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The Wrath of the Klan Essay

White robes, masks, and conical hats are the definitive appearance of the Ku Klux Klan. Formed post-Civil War, the Klan has stricken fear into many individuals, being America’s first true terrorist group. Today, it is still a prominent organization that is trying to be stopped. The KKK is arguably the most infamous organization of all time because of their hate of non-white/Christian people. The Ku Klux Klan originated in 1865. It was created by six Confederate Army veterans in Pulaski, Tennessee to oppose Reconstruction policies and maintain “white supremacy” by scaring African Americans (“The First Ku Klux Klan”). The Klan quickly spread into most southern states and started its reign of terror on blacks, Republicans, scalawags (white Southerners who interacted with Northerners), and carpetbaggers (Northerners that moved to the South) (“The First Ku Klux Klan”). Common acts used by the Klan during that time were lynchings, whippings, rapes, and tar-and-featherings (“Ku Klux Klan”). The Klan had a meeting in 1867 to attempt organize itself; General Nathan Bedford became the Grand Wizard in the process (“The First Ku Klux Klan”).

Despite this meeting, the Dens continued to operate independently and became more and more reckless (“The First Ku Klux Klan”). Forrest ordered for the Klan to be disbanded in 1869, saying that the Klan was “being perverted from its original honorable and patriotic purposes, becoming injurious instead of subservient to the public peace.” (“Creation of First Klan”). The first Klan officially ended in 1871, as the government would pass a Force Act to make most of their intimidation tactics federal offenses, thus hindering their actions (“First KKK”). The Klan would remain inactive for the next few decades. Indeed, in about four decades, the Klan would rise again. The second Klan was founded in 1915 by William J. Simmons (“The Second Ku Klux Klan”). Compared to its previous incarnation, this Klan was much better organized, such as how it recruited members with membership fees (“The Second Klan”).

This Klan was not just focused on blacks, but Catholics, Jews, and immigrants as well (“Revival of the Ku Klux Klan”). Their actions were similar to that of the first Klan, frequently using extreme actions on its enemies (“The Second Ku Klux Klan”). This Klan was the biggest of any Klan during its lifespan, with an estimated 4-5 million members at its peak in the mid-1920s (“The Second Klan”). However after the Great Depression in 1929, the Klan quickly deteriorated in the 1930s, and by the 1940s it was again finished due to “internal conflicts, criminal acts done by chapter leaders and external oppositions” (“The Second Klan”). The Klan was back again during the Civil Rights Movement. During that time, many whites were outraged by the proposed laws of African Americans getting equal rights; therefore, they formed multiple groups throughout the South, calling themselves the Ku Klux Klan (“The Third Klan”).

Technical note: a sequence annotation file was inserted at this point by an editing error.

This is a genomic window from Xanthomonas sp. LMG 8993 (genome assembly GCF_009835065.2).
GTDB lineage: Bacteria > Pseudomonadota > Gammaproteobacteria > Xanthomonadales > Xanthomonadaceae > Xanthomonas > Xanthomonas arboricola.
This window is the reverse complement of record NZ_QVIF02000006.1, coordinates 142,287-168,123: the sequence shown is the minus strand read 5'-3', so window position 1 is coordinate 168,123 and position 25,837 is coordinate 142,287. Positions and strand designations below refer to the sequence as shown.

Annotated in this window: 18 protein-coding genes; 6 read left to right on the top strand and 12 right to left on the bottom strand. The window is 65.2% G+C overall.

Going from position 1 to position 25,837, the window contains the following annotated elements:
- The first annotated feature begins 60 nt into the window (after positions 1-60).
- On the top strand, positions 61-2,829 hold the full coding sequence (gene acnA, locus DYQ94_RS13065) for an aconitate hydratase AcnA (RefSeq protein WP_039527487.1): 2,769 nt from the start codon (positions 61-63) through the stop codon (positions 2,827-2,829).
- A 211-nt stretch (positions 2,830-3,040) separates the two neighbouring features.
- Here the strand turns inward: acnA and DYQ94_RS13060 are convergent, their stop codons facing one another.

Violence of these groups was most notable in Birmingham, Alabama, with them bombing and attacking African Americans schools and white activists (“The Third Klan”). One of the more notable bombings is the bombing of the 16th Street Baptist Church, which killed four children (“The Third Klan”). These bombings led to the arrest of multiple members of the Klan (“The Third Klan”). Since the 1970s, the Klan has been weakened by events such as court cases and government infiltration (“Ku Klux Klan”). To further limit their notoriety, neo-Nazi activity would soon overshadow the Klan by the late 1990s (“About the Ku Klux Klan”). In the early 2000s, the immigration rates in some communities increased greatly, creating fear of immigration in many Americans (“About the Ku Klux Klan”).

To no surprise, the Klan attempted to use this fear to gain publicity and more members, though they ultimately failed. The Klan is still active to this day, numbering between five thousand to eight thousand members. It is split into “klaverns”, or small organizations, that are located throughout the United States (“Present-Day Klans”). These klaverns have increased ever since the election of Barack Obama as president in 2008, hoping to bring back white supremacy (“Present-Day Klans”). Recently, they have been trying to exploit common issues such as gay marriage and crime (“About the Ku Klux Klan”). Many people consider their actions to be nothing more than attention-seeking (“The KKK History”).

It is possible that they are waiting for the perfect opportunity to reign supremacy. The Ku Klux Klan will forever live in infamy due to their violent actions. During its existence, the Klan has attacked African Americans, Jews, immigrants, homosexuals, and Catholics. Although it will never be as big as it was in the previous years, many people still fear this dangerous group. Small children have trouble sleeping at night in thought of the Ku Klux Klan’s terrifying actions.


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